Chapter

Thought and Talk

Donald Davidson

in Inquiries into Truth and Interpretation

Published in print September 2001 | ISBN: 9780199246298
Published online November 2003 | e-ISBN: 9780191715181 | DOI: http://dx.doi.org/10.1093/0199246297.003.0011

Series: The Philosophical Essays of Donald Davidson (5 Volumes)

 Thought and Talk

Show Summary Details

Preview

Starting from the evident dependence of speech on thought, Davidson wonders whether the inverse dependence holds too,i.e. whether we can explain thought and its attribution independently of that of speech. Treating belief as central to all kinds of thought, Davidson develops the thesis that to have one belief is to have several, all of which are interlocked to form a ‘web of belief’ which also determines the content of each individual belief. Further, the attribution of such beliefs to others interlocks with a theory of action, since interpreting others as having beliefs relies on rationalizing their actions (Davidson refers us here to his Essays 10 and 12 of Essays on Actions and Events); both actions and beliefs are answerable to the interpretative principles outlined in Essays 9 and 10, among them the constitutive ideal of rationality. By adding that only a creature who has the concept of belief (i.e. the distinction between being right and being wrong) can have beliefs at all, Davidson concludes that being interpretable as having thoughts, and being able to interpret the speech of others, is constitutive of having thoughts.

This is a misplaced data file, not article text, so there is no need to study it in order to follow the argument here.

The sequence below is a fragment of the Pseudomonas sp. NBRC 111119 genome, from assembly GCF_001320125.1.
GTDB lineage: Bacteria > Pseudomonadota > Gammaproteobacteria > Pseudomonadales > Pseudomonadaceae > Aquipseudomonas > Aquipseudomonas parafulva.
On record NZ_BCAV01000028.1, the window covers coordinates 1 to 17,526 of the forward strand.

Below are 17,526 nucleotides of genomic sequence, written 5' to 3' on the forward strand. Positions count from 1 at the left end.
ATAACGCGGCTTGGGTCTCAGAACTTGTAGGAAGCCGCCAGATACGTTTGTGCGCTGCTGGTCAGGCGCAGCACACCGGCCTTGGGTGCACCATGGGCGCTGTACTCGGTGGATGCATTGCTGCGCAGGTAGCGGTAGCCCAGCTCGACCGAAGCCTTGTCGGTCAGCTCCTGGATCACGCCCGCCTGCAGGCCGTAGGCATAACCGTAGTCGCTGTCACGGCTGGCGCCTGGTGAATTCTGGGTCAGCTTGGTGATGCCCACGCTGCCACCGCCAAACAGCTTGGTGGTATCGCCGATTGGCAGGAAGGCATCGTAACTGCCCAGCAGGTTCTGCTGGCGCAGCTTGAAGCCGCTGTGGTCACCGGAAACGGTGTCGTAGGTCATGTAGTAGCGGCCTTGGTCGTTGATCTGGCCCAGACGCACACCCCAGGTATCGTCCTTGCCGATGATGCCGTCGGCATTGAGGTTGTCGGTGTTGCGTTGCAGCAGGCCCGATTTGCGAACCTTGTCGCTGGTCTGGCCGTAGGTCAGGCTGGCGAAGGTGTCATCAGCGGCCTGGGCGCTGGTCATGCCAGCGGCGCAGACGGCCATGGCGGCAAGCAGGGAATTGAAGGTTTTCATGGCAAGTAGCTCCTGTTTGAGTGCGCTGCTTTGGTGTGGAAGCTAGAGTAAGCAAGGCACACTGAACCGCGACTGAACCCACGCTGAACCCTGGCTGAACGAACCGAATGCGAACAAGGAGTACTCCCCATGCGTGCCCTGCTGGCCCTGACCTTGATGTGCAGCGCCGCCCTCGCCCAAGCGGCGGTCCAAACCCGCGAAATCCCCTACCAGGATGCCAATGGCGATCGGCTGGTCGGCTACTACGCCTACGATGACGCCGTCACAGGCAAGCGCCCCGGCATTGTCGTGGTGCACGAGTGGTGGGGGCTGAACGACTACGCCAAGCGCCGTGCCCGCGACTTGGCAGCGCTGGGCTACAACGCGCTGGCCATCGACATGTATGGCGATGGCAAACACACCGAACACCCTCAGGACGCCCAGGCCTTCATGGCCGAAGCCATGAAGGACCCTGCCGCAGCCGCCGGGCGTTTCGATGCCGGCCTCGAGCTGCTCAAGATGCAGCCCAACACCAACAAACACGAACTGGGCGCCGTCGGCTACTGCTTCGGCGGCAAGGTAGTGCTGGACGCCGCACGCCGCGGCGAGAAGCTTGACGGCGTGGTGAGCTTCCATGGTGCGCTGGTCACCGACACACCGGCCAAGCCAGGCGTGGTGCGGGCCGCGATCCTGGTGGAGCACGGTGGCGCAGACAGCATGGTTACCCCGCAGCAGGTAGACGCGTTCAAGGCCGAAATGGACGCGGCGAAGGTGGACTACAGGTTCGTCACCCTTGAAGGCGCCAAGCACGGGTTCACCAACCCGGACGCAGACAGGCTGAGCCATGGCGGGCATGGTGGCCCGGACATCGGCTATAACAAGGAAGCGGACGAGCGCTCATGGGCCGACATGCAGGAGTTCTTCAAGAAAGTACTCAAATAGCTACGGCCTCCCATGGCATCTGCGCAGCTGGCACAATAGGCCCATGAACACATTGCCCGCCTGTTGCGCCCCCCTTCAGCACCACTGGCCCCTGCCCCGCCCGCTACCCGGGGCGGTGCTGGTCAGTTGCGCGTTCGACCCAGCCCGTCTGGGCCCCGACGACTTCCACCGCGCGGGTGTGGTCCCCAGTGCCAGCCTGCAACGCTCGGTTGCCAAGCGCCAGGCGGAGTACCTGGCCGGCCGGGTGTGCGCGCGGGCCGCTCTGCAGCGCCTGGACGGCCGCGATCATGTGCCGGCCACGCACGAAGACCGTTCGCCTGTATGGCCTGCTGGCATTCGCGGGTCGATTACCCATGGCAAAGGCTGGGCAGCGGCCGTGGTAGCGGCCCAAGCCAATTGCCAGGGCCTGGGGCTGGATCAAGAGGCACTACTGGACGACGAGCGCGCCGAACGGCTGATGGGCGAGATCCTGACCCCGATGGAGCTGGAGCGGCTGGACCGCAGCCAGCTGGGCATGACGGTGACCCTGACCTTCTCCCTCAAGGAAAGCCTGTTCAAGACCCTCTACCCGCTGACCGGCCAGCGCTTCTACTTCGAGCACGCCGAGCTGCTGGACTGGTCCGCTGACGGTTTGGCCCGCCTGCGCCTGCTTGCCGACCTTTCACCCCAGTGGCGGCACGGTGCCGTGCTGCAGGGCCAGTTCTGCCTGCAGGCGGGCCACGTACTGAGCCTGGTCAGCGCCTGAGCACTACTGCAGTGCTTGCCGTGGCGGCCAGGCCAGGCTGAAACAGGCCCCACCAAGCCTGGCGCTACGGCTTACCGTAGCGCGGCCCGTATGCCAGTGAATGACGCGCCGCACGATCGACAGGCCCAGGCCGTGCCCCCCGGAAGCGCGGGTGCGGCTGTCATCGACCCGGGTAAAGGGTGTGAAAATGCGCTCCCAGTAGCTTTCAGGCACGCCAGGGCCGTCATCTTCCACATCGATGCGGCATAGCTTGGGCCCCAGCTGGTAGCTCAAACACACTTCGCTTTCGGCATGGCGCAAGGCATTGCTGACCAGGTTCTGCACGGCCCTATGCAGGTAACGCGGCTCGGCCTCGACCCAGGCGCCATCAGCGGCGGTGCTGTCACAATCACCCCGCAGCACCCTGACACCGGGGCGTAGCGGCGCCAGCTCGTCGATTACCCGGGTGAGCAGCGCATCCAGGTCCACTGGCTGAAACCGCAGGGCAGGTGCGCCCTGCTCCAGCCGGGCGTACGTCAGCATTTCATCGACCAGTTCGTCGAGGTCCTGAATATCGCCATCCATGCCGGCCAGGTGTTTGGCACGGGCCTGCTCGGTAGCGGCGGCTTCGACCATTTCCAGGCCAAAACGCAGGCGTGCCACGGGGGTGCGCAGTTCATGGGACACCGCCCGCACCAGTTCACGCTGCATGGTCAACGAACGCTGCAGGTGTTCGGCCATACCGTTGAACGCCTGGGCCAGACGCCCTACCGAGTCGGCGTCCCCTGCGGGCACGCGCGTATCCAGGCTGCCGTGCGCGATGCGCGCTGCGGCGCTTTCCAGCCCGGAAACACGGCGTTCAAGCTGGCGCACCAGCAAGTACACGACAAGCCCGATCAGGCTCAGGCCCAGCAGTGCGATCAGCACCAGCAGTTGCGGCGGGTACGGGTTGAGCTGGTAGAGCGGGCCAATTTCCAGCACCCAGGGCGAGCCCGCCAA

Keywords: belief; constitutive ideal of rationality; interpretation; speech; theory of action; thought; web of beliefs

Chapter.  7329 words. 

Subjects: Philosophy of Language

Full text: subscription required

How to subscribe Recommend to my Librarian

Buy this work at Oxford University Press »

Users without a subscription are not able to see the full content. Please, subscribe or login to access all content.